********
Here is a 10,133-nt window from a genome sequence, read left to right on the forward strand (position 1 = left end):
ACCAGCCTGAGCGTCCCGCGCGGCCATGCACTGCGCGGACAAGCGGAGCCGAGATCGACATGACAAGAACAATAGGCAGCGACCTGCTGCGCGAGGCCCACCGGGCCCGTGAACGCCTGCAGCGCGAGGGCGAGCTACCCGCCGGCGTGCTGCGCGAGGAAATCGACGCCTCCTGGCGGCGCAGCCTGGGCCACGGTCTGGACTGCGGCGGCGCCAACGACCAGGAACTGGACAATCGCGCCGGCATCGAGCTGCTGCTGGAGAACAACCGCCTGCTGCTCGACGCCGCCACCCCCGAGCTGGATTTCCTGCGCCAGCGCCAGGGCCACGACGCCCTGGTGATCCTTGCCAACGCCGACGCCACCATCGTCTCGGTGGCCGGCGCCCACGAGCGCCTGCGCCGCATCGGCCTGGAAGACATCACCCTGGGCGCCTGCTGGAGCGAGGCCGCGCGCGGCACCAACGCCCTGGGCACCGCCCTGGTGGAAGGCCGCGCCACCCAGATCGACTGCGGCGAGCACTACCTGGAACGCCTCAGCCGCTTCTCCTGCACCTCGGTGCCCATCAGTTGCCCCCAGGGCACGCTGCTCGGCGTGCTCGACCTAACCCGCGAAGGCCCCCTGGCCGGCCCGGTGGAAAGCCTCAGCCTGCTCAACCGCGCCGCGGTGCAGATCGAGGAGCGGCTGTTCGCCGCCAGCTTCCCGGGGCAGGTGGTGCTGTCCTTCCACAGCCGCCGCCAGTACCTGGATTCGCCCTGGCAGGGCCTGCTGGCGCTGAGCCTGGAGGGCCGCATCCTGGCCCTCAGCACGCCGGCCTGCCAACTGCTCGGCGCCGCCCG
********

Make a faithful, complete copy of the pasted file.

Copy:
Here is a 10,133-nt window from a genome sequence, read left to right on the forward strand (position 1 = left end):
ACCAGCCTGAGCGTCCCGCGCGGCCATGCACTGCGCGGACAAGCGGAGCCGAGATCGACATGACAAGAACAATAGGCAGCGACCTGCTGCGCGAGGCCCACCGGGCCCGTGAACGCCTGCAGCGCGAGGGCGAGCTACCCGCCGGCGTGCTGCGCGAGGAAATCGACGCCTCCTGGCGGCGCAGCCTGGGCCACGGTCTGGACTGCGGCGGCGCCAACGACCAGGAACTGGACAATCGCGCCGGCATCGAGCTGCTGCTGGAGAACAACCGCCTGCTGCTCGACGCCGCCACCCCCGAGCTGGATTTCCTGCGCCAGCGCCAGGGCCACGACGCCCTGGTGATCCTTGCCAACGCCGACGCCACCATCGTCTCGGTGGCCGGCGCCCACGAGCGCCTGCGCCGCATCGGCCTGGAAGACATCACCCTGGGCGCCTGCTGGAGCGAGGCCGCGCGCGGCACCAACGCCCTGGGCACCGCCCTGGTGGAAGGCCGCGCCACCCAGATCGACTGCGGCGAGCACTACCTGGAACGCCTCAGCCGCTTCTCCTGCACCTCGGTGCCCATCAGTTGCCCCCAGGGCACGCTGCTCGGCGTGCTCGACCTAACCCGCGAAGGCCCCCTGGCCGGCCCGGTGGAAAGCCTCAGCCTGCTCAACCGCGCCGCGGTGCAGATCGAGGAGCGGCTGTTCGCCGCCAGCTTCCCGGGGCAGGTGGTGCTGTCCTTCCACAGCCGCCGCCAGTACCTGGATTCGCCCTGGCAGGGCCTGCTGGCGCTGAGCCTGGAGGGCCGCATCCTGGCCCTCAGCACGCCGGCCTGCCAACTGCTCGGCGCCGCCCG